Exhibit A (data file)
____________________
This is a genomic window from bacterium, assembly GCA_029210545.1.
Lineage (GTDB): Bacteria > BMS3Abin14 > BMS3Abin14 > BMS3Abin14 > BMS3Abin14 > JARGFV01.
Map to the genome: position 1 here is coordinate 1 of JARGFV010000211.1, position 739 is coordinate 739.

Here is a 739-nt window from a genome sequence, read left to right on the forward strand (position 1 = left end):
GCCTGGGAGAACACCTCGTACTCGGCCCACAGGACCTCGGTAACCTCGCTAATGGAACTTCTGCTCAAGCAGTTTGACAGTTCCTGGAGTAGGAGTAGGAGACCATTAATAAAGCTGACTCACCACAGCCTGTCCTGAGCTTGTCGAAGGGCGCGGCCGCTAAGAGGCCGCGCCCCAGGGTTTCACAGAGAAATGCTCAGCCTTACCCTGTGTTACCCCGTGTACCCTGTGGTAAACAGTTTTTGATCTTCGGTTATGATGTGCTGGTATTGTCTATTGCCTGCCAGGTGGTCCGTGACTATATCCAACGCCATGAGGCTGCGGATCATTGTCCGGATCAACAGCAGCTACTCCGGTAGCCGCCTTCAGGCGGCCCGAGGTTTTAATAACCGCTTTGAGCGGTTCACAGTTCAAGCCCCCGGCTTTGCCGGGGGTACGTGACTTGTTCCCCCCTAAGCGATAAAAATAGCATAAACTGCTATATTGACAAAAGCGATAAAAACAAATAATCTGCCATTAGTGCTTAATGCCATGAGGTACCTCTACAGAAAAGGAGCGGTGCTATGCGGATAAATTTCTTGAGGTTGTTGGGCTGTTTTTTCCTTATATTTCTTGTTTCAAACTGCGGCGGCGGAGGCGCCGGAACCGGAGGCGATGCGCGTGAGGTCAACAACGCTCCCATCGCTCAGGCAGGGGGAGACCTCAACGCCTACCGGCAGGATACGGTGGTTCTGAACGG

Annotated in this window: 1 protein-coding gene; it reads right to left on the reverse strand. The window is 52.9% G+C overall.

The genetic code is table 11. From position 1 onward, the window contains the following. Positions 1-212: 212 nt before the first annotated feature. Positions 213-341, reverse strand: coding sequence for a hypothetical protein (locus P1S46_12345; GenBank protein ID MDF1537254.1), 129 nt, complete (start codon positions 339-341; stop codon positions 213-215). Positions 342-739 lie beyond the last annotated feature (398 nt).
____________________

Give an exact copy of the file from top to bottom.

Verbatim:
This is a genomic window from bacterium, assembly GCA_029210545.1.
Lineage (GTDB): Bacteria > BMS3Abin14 > BMS3Abin14 > BMS3Abin14 > BMS3Abin14 > JARGFV01.
Map to the genome: position 1 here is coordinate 1 of JARGFV010000211.1, position 739 is coordinate 739.

Here is a 739-nt window from a genome sequence, read left to right on the forward strand (position 1 = left end):
GCCTGGGAGAACACCTCGTACTCGGCCCACAGGACCTCGGTAACCTCGCTAATGGAACTTCTGCTCAAGCAGTTTGACAGTTCCTGGAGTAGGAGTAGGAGACCATTAATAAAGCTGACTCACCACAGCCTGTCCTGAGCTTGTCGAAGGGCGCGGCCGCTAAGAGGCCGCGCCCCAGGGTTTCACAGAGAAATGCTCAGCCTTACCCTGTGTTACCCCGTGTACCCTGTGGTAAACAGTTTTTGATCTTCGGTTATGATGTGCTGGTATTGTCTATTGCCTGCCAGGTGGTCCGTGACTATATCCAACGCCATGAGGCTGCGGATCATTGTCCGGATCAACAGCAGCTACTCCGGTAGCCGCCTTCAGGCGGCCCGAGGTTTTAATAACCGCTTTGAGCGGTTCACAGTTCAAGCCCCCGGCTTTGCCGGGGGTACGTGACTTGTTCCCCCCTAAGCGATAAAAATAGCATAAACTGCTATATTGACAAAAGCGATAAAAACAAATAATCTGCCATTAGTGCTTAATGCCATGAGGTACCTCTACAGAAAAGGAGCGGTGCTATGCGGATAAATTTCTTGAGGTTGTTGGGCTGTTTTTTCCTTATATTTCTTGTTTCAAACTGCGGCGGCGGAGGCGCCGGAACCGGAGGCGATGCGCGTGAGGTCAACAACGCTCCCATCGCTCAGGCAGGGGGAGACCTCAACGCCTACCGGCAGGATACGGTGGTTCTGAACGG

Annotated in this window: 1 protein-coding gene; it reads right to left on the reverse strand. The window is 52.9% G+C overall.

The genetic code is table 11. From position 1 onward, the window contains the following. Positions 1-212: 212 nt before the first annotated feature. Positions 213-341, reverse strand: coding sequence for a hypothetical protein (locus P1S46_12345; GenBank protein ID MDF1537254.1), 129 nt, complete (start codon positions 339-341; stop codon positions 213-215). Positions 342-739 lie beyond the last annotated feature (398 nt).